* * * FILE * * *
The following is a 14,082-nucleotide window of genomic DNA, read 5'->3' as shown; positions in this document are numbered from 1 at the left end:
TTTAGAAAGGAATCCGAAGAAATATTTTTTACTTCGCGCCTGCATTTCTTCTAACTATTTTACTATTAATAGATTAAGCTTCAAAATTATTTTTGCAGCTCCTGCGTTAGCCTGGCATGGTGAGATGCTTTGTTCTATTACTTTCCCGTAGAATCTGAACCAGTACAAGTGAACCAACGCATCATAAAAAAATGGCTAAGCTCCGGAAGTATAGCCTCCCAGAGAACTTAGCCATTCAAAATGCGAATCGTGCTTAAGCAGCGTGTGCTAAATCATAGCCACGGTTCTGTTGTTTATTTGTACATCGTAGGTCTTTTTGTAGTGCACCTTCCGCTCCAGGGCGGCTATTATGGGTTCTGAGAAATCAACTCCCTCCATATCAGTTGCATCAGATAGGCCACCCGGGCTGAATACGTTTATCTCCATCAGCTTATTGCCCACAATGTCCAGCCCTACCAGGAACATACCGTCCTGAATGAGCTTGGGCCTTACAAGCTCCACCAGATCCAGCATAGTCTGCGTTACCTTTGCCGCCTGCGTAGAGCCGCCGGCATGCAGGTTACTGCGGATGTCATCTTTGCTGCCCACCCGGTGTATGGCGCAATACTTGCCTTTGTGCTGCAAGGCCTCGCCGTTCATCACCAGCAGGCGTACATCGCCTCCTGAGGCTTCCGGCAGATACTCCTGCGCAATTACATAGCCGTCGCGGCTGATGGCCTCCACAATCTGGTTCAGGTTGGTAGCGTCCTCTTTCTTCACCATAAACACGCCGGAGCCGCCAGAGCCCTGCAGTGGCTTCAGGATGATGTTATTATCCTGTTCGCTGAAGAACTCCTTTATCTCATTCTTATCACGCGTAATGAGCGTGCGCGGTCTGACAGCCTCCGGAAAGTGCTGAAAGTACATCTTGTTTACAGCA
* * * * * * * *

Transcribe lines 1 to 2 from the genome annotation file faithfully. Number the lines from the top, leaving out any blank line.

The following is a 14,082-nucleotide window of genomic DNA, read 5'->3' as shown; positions in this document are numbered from 1 at the left end:
TTTAGAAAGGAATCCGAAGAAATATTTTTTACTTCGCGCCTGCATTTCTTCTAACTATTTTACTATTAATAGATTAAGCTTCAAAATTATTTTTGCAGCTCCTGCGTTAGCCTGGCATGGTGAGATGCTTTGTTCTATTACTTTCCCGTAGAATCTGAACCAGTACAAGTGAACCAACGCATCATAAAAAAATGGCTAAGCTCCGGAAGTATAGCCTCCCAGAGAACTTAGCCATTCAAAATGCGAATCGTGCTTAAGCAGCGTGTGCTAAATCATAGCCACGGTTCTGTTGTTTATTTGTACATCGTAGGTCTTTTTGTAGTGCACCTTCCGCTCCAGGGCGGCTATTATGGGTTCTGAGAAATCAACTCCCTCCATATCAGTTGCATCAGATAGGCCACCCGGGCTGAATACGTTTATCTCCATCAGCTTATTGCCCACAATGTCCAGCCCTACCAGGAACATACCGTCCTGAATGAGCTTGGGCCTTACAAGCTCCACCAGATCCAGCATAGTCTGCGTTACCTTTGCCGCCTGCGTAGAGCCGCCGGCATGCAGGTTACTGCGGATGTCATCTTTGCTGCCCACCCGGTGTATGGCGCAATACTTGCCTTTGTGCTGCAAGGCCTCGCCGTTCATCACCAGCAGGCGTACATCGCCTCCTGAGGCTTCCGGCAGATACTCCTGCGCAATTACATAGCCGTCGCGGCTGATGGCCTCCACAATCTGGTTCAGGTTGGTAGCGTCCTCTTTCTTCACCATAAACACGCCGGAGCCGCCAGAGCCCTGCAGTGGCTTCAGGATGATGTTATTATCCTGTTCGCTGAAGAACTCCTTTATCTCATTCTTATCACGCGTAATGAGCGTGCGCGGTCTGACAGCCTCCGGAAAGTGCTGAAAGTACATCTTGTTTACAGCA